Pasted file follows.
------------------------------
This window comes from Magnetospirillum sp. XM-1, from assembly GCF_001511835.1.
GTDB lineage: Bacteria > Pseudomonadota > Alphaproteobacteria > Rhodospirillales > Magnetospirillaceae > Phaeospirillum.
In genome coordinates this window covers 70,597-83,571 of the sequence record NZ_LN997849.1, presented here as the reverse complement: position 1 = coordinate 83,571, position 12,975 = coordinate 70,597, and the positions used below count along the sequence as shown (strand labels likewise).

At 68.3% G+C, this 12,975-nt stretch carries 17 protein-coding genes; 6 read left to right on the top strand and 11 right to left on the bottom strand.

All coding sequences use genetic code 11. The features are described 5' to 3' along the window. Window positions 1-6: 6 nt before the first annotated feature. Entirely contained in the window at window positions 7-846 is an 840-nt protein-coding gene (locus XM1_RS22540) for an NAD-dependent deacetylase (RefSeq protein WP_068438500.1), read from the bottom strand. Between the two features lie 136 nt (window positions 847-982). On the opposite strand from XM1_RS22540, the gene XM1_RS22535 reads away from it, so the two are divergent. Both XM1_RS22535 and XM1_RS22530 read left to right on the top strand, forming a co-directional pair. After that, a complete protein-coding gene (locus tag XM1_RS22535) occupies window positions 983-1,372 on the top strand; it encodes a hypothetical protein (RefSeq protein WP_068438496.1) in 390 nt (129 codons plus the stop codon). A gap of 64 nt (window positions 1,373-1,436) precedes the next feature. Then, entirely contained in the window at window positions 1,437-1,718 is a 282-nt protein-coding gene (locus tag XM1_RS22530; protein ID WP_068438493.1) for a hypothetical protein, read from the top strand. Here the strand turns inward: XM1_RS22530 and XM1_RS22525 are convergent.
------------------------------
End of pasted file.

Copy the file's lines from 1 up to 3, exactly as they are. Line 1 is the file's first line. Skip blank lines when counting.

This window comes from Magnetospirillum sp. XM-1, from assembly GCF_001511835.1.
GTDB lineage: Bacteria > Pseudomonadota > Alphaproteobacteria > Rhodospirillales > Magnetospirillaceae > Phaeospirillum.
In genome coordinates this window covers 70,597-83,571 of the sequence record NZ_LN997849.1, presented here as the reverse complement: position 1 = coordinate 83,571, position 12,975 = coordinate 70,597, and the positions used below count along the sequence as shown (strand labels likewise).